How Trade Publications Are Adapting to Digital Disruption

3 min read · 6 years ago


Tune into ProfNet’s upcoming #ConnectChat on Tuesday, May 26, at 3 p.m. EDT with PR News

Although trade journals are geared toward niche audiences, they offer in-depth and vital information to professionals in their industry. For PR pros, industry journals serve as the go-to source for emerging trends, compelling case studies and research, as well as opinion pieces and feature articles on the latest industry developments.

Having your brand featured in a trade journal is the gold standard for earned media – not only are these publications highly reputable, but the core audience is comprised of industry leaders, which could be an important name recognition opportunity.

But much like mainstream media outlets, trade publications are faced with the pressure of ramping up content production while trying to grow a subscriber base in an environment where most people believe they shouldn’t have to pay for news.

“From an editorial standpoint, the current state of trade publications in the PR industry is a healthy one,” says Matthew Schwartz, group editor at PR News. “For a relatively small profession, the PR field draws ample coverage from PR News, PR Week, Ragan, Holmes Report, O’Dwyer’s, Media Bistro and countless blogs and niche sites covering PR and marketing communications.”

“The financials are another story, in that margins are increasingly tough to come by for any media company (whether consumer or trade). An entire generation has grown up thinking that information wants to be free; for media companies that puts a severe strain on both the top and bottom lines.”

While digital disruption poses many challenges for the traditional publishing model, Schwartz gave us a behind-the-scenes look at three ways that PR News is adapting to change.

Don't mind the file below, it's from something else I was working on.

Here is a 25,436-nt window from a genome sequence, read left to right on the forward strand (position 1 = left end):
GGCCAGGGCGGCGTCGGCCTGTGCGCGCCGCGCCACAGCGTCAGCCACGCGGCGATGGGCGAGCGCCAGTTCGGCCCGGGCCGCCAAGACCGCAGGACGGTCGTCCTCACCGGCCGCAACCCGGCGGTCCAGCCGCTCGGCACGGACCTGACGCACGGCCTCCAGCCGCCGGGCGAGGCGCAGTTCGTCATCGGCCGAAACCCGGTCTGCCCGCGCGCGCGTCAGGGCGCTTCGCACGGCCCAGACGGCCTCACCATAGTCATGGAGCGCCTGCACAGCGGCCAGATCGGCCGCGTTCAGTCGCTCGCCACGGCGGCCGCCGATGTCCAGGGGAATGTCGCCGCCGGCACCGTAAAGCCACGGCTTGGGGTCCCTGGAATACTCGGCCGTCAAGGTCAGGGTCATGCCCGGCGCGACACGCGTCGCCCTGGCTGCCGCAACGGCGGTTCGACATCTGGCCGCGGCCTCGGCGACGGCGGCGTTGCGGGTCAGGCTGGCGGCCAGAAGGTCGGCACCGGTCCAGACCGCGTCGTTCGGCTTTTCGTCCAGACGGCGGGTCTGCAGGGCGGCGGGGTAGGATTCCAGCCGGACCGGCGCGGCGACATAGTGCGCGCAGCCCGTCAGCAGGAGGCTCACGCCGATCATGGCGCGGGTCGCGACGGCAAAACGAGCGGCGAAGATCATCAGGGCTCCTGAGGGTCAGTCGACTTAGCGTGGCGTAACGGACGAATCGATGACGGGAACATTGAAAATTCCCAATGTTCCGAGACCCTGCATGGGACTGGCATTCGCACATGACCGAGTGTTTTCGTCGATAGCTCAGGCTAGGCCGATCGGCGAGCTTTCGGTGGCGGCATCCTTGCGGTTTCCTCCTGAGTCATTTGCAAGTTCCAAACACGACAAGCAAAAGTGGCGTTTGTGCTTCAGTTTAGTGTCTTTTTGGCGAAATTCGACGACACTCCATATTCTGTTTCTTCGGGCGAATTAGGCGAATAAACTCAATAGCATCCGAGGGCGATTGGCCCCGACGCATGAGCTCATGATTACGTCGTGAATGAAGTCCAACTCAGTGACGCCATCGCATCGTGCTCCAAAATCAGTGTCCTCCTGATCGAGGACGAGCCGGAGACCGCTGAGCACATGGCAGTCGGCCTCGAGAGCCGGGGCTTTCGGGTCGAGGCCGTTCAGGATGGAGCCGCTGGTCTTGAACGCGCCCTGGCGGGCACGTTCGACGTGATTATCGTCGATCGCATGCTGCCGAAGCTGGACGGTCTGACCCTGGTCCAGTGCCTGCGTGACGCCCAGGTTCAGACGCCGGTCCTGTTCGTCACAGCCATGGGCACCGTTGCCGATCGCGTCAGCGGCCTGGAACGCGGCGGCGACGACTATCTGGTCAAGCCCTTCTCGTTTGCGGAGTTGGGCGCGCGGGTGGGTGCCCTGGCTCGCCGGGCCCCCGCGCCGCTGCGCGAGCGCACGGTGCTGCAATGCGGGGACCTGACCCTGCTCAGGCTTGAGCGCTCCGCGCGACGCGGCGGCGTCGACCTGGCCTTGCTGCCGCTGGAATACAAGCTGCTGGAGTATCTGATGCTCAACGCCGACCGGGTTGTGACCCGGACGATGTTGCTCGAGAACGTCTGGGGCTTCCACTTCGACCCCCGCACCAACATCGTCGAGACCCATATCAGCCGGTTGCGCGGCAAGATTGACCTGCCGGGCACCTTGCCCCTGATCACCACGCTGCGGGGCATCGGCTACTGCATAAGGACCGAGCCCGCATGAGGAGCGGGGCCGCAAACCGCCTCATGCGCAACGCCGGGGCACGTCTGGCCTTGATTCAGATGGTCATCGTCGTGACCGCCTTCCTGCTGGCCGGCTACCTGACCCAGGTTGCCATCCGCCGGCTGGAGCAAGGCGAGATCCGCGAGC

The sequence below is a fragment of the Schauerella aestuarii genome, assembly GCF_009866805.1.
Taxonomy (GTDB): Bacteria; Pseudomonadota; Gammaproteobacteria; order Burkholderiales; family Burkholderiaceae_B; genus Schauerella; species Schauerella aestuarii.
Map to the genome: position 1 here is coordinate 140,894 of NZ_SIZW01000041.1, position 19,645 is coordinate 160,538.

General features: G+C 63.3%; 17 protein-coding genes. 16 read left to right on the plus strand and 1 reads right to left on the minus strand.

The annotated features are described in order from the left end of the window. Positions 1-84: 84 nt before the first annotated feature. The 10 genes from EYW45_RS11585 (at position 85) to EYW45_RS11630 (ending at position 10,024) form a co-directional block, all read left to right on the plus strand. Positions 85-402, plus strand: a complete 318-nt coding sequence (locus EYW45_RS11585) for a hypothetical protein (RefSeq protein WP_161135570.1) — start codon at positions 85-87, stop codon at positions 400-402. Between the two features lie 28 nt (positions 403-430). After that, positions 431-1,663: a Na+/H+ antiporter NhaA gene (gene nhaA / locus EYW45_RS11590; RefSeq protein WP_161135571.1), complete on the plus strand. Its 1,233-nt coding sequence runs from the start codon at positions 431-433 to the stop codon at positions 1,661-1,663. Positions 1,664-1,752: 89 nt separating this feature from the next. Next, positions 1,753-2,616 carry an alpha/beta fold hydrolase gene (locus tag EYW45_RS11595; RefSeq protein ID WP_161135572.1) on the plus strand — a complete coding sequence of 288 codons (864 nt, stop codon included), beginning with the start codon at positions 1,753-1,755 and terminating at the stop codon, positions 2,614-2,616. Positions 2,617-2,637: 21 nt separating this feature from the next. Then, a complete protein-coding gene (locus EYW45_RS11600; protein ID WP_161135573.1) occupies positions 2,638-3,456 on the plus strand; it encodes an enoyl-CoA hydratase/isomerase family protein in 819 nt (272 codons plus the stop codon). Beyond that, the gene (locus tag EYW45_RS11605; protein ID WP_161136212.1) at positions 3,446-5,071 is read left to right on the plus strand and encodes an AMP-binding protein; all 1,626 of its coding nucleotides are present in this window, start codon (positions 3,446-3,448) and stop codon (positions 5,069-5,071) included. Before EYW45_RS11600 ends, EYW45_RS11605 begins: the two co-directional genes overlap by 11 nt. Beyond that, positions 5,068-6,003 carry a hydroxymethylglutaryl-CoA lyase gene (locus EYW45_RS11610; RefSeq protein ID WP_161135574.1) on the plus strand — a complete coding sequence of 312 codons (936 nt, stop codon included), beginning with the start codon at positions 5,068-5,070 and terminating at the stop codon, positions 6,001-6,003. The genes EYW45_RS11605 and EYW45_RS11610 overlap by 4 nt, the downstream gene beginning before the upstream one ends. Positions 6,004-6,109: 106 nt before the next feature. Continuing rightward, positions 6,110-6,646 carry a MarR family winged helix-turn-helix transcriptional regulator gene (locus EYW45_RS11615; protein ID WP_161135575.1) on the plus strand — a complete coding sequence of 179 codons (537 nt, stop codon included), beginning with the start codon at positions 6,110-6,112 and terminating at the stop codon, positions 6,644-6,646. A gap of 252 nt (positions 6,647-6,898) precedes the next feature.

Investing in events

Networking events, workshops and conferences offer publications a unique opportunity to engage with their audience beyond the page.

“As the Web takes up a larger and larger portion of our lives, people increasingly want to get out of the shop and press the flesh,” says Schwartz. “They want hands-on education about where the profession is headed and how to do their job better and win bigger budgets, which is what our events provide.”

Revamping print production

With so much content filling audiences’ email and social feeds, many readers relish holding something in their hands that provides a break from the digital onslaught. Publishers need to be agile in how they approach the print version of their trade journal so that it makes an impact.

“We still have a weekly print premium product (and recently unveiled our most comprehensive redesign in 60+ years of publishing),” Schwartz shares. “To build a better mousetrap, we’re moving more toward cross-pollinating our events content with our print content.”

Keeping an eye on future generations

Although today’s industry leaders are essential to a publication’s continued success, trade journals must take the long-view and plan for the needs of tomorrow’s decision-makers.

At PR News, Schwartz says, “Web development is crucial and we’re eager to enhance our site with more organic content, video and interactive programs. We also try to keep an eye on the future and plan to ramp up our coverage of millennials, who are now starting to enter the management ranks.”

Schwartz will be our featured guest during ProfNet’s upcoming #ConnectChat on Tuesday, May 26, at 3 p.m. EDT, where we will discuss the evolution of trade publications and their influence in the PR industry. To submit questions for Matthew in advance, please email or tweet your question to @ProfNet or @sramloch.

This article was syndicated from Business 2 Community: How Trade Publications Are Adapting to Digital Disruption

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